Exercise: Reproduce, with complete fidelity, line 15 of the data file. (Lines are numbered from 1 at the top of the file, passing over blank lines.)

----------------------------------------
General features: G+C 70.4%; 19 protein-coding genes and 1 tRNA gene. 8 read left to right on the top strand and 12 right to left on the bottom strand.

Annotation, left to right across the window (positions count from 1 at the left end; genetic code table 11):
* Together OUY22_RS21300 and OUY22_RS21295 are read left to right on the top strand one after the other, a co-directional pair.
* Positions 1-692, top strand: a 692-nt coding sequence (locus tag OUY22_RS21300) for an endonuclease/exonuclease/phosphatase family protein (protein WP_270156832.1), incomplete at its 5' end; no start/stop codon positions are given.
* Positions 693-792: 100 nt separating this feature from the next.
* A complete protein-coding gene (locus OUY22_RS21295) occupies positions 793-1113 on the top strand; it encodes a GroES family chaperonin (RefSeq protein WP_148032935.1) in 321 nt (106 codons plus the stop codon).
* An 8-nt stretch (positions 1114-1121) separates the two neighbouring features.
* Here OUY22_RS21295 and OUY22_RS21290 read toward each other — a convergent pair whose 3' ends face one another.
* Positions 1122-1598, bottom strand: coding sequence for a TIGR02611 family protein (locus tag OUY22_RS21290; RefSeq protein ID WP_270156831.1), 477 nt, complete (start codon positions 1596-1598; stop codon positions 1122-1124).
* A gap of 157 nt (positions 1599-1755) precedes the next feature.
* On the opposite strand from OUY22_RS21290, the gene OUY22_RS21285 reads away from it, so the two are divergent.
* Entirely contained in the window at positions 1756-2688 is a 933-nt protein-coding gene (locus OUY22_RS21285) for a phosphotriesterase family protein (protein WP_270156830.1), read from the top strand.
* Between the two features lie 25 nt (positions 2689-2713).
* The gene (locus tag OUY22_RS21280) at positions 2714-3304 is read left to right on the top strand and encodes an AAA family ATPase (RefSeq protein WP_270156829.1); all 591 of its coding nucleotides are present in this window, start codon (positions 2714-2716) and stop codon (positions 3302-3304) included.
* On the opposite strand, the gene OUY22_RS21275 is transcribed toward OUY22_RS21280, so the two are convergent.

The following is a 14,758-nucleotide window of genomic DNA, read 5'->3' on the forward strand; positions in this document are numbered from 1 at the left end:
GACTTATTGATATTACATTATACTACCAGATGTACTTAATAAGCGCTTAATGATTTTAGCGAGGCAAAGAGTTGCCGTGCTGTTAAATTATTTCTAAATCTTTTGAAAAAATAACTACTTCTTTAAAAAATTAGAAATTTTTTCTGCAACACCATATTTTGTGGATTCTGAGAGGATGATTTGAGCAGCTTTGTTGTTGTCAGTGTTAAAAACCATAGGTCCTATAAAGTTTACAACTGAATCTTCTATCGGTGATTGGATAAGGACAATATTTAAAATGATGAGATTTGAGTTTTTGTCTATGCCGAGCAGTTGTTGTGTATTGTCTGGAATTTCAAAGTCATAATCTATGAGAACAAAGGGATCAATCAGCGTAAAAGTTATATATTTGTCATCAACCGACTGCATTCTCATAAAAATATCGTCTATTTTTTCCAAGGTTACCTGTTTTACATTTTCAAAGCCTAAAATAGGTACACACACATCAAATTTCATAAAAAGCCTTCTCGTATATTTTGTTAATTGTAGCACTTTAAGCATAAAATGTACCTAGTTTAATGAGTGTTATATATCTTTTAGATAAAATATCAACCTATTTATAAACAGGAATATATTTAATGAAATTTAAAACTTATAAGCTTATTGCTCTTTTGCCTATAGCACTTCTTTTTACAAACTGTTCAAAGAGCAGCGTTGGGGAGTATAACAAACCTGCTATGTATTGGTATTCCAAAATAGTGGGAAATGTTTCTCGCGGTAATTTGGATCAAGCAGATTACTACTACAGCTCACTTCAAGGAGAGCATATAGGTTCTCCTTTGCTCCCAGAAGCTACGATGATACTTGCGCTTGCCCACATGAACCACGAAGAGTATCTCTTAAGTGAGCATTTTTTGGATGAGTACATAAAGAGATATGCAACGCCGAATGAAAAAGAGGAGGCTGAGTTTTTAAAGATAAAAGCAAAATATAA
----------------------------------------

* On the opposite strand, the gene OUY22_RS21275 is transcribed toward OUY22_RS21280, so the two are convergent.